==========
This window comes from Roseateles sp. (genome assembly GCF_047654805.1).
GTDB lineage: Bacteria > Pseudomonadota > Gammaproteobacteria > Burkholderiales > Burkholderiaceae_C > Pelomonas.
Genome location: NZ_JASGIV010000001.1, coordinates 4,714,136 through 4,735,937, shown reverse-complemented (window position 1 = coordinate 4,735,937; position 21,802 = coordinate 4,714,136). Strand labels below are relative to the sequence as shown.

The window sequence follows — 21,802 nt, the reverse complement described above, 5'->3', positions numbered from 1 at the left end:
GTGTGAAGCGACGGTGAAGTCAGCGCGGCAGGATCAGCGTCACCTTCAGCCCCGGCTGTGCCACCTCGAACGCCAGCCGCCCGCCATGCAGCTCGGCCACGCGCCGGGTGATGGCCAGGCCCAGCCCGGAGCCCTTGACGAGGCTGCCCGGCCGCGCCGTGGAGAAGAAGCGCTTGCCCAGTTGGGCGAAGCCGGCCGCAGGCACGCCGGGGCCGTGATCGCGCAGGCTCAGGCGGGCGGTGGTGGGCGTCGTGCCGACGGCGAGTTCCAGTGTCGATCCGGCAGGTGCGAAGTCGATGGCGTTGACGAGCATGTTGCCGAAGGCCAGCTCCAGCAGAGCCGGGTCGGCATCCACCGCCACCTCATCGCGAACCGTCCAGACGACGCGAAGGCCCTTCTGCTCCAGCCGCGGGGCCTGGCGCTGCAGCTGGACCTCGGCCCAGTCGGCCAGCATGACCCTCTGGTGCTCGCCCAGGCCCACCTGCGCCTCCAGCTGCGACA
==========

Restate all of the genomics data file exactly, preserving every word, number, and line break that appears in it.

This window comes from Roseateles sp. (genome assembly GCF_047654805.1).
GTDB lineage: Bacteria > Pseudomonadota > Gammaproteobacteria > Burkholderiales > Burkholderiaceae_C > Pelomonas.
Genome location: NZ_JASGIV010000001.1, coordinates 4,714,136 through 4,735,937, shown reverse-complemented (window position 1 = coordinate 4,735,937; position 21,802 = coordinate 4,714,136). Strand labels below are relative to the sequence as shown.

The window sequence follows — 21,802 nt, the reverse complement described above, 5'->3', positions numbered from 1 at the left end:
GTGTGAAGCGACGGTGAAGTCAGCGCGGCAGGATCAGCGTCACCTTCAGCCCCGGCTGTGCCACCTCGAACGCCAGCCGCCCGCCATGCAGCTCGGCCACGCGCCGGGTGATGGCCAGGCCCAGCCCGGAGCCCTTGACGAGGCTGCCCGGCCGCGCCGTGGAGAAGAAGCGCTTGCCCAGTTGGGCGAAGCCGGCCGCAGGCACGCCGGGGCCGTGATCGCGCAGGCTCAGGCGGGCGGTGGTGGGCGTCGTGCCGACGGCGAGTTCCAGTGTCGATCCGGCAGGTGCGAAGTCGATGGCGTTGACGAGCATGTTGCCGAAGGCCAGCTCCAGCAGAGCCGGGTCGGCATCCACCGCCACCTCATCGCGAACCGTCCAGACGACGCGAAGGCCCTTCTGCTCCAGCCGCGGGGCCTGGCGCTGCAGCTGGACCTCGGCCCAGTCGGCCAGCATGACCCTCTGGTGCTCGCCCAGGCCCACCTGCGCCTCCAGCTGCGACA